We don't want to go into great detail here: the particulars of creating a new user account can be found in virtually every book on Unix system administration. We also talk about creating users in "Managing User Accounts" in Chapter 11. You should be able to find a tool that takes care of these details for you.

Keep in mind that to set or change the password on the new account, you use the passwd command. For example, to change the password for the user duck, issue the following command:

# passwd duck

This will prompt you to set or change the password for duck. If you execute the passwd command as root, it will not prompt you for the original password. In this way, if you have forgotten your old password but can still log in as root, you can reset it.

Getting Online Help

Linux provides online help in the form of manual pages. Throughout this book, we'll be directing you to look at the manual pages for particular commands to get more information. Manual pages describe programs and applications on the system in detail, and it's important for you to learn how to access this online documentation in case you get into a bind.

To get online help for a particular command, use the man command. For example, to get information on the passwd command, type the following command:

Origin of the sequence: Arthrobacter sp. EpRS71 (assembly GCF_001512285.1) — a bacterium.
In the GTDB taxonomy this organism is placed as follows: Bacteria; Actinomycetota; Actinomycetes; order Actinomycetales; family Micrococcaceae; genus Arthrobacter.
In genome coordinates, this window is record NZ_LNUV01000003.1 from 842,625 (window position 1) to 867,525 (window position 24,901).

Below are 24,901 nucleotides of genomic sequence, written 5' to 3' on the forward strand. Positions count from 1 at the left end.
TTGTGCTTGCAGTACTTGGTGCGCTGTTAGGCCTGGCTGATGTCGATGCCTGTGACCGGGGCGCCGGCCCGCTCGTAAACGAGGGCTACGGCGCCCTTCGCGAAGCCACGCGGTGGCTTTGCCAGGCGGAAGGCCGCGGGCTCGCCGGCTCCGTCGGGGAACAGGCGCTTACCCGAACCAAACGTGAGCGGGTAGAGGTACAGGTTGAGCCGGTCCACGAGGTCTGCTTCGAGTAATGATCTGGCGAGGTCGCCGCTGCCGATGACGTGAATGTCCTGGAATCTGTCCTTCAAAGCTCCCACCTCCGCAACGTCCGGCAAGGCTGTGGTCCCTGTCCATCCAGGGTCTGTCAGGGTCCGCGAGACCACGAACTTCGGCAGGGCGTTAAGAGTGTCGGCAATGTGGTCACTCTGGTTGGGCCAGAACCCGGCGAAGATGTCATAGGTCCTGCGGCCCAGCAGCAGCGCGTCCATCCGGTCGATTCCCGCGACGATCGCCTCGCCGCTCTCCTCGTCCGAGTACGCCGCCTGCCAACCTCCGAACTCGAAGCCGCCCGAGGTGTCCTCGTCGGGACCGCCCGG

$ man passwd

This should present you with the manual page for passwd.

Usually, manual pages are provided as an optional package with most distributions, so they won't be available unless you have opted to install them. However, we very strongly advise you to install the manual pages. You will feel lost many times without them.

In addition, certain manual pages may be missing or incomplete on your system. It depends on how complete your distribution is and how up-to-date the manual pages are.

Linux manual pages also document system calls, library functions, configuration file formats, and kernel internals. In "Manual Pages" in Chapter 4, we describe their use in more detail.

Besides traditional manual pages, there are also so-called Info pages. These can be read with the text editor Emacs, the command info, or one of many graphical info readers available.

Many distributions also provide documentation in HTML format that you can read with any web browser, such as Konqueror, as well as with Emacs.

Finally, there are documentation files that are simply plain text. You can read these with any text editor or simply with the command more.

If you cannot find documentation for a certain command, you can also try running it with either the -h or -help option. Most commands then provide a brief summary of their usage.

Editing /etc/fstab

In order to ensure that all your Linux filesystems will be available when you reboot the system, you may need to edit the file /etc/fstab, which describes your filesystems. Many distributions automatically generate the /etc/fstab file for you during installation, so all may be well. However, if you have additional filesystems that were not used during the installation process, you may need to add them to /etc/fstab in order to make them available. Swap partitions should be included in /etc/fstab as well.

In order to access a filesystem, it must be mounted on your system. Mounting a filesystem associates that filesystem with a particular directory. For example, the root filesystem is mounted on /, the /usr filesystem on /usr, and so on. (If you did not create a separate filesystem for /usr, all files under /usr will be stored on the root filesystem.)